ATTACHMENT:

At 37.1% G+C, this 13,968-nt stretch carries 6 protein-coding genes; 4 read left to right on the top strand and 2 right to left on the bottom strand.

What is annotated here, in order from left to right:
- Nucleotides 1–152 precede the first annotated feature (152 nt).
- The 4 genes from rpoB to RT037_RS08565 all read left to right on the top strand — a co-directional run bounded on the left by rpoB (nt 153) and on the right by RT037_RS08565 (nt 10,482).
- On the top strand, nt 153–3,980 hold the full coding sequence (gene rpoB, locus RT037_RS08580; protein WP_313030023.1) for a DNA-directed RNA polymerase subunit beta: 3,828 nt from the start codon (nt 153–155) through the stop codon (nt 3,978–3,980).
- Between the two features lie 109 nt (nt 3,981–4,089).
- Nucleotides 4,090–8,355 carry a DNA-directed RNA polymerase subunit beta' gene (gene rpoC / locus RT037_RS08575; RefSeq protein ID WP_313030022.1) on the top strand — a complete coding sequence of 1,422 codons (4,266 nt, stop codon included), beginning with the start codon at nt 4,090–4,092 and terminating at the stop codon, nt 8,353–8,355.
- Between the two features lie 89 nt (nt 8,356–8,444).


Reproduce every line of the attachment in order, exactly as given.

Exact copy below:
At 37.1% G+C, this 13,968-nt stretch carries 6 protein-coding genes; 4 read left to right on the top strand and 2 right to left on the bottom strand.

What is annotated here, in order from left to right:
- Nucleotides 1–152 precede the first annotated feature (152 nt).
- The 4 genes from rpoB to RT037_RS08565 all read left to right on the top strand — a co-directional run bounded on the left by rpoB (nt 153) and on the right by RT037_RS08565 (nt 10,482).
- On the top strand, nt 153–3,980 hold the full coding sequence (gene rpoB, locus RT037_RS08580; protein WP_313030023.1) for a DNA-directed RNA polymerase subunit beta: 3,828 nt from the start codon (nt 153–155) through the stop codon (nt 3,978–3,980).
- Between the two features lie 109 nt (nt 3,981–4,089).
- Nucleotides 4,090–8,355 carry a DNA-directed RNA polymerase subunit beta' gene (gene rpoC / locus RT037_RS08575; RefSeq protein ID WP_313030022.1) on the top strand — a complete coding sequence of 1,422 codons (4,266 nt, stop codon included), beginning with the start codon at nt 4,090–4,092 and terminating at the stop codon, nt 8,353–8,355.
- Between the two features lie 89 nt (nt 8,356–8,444).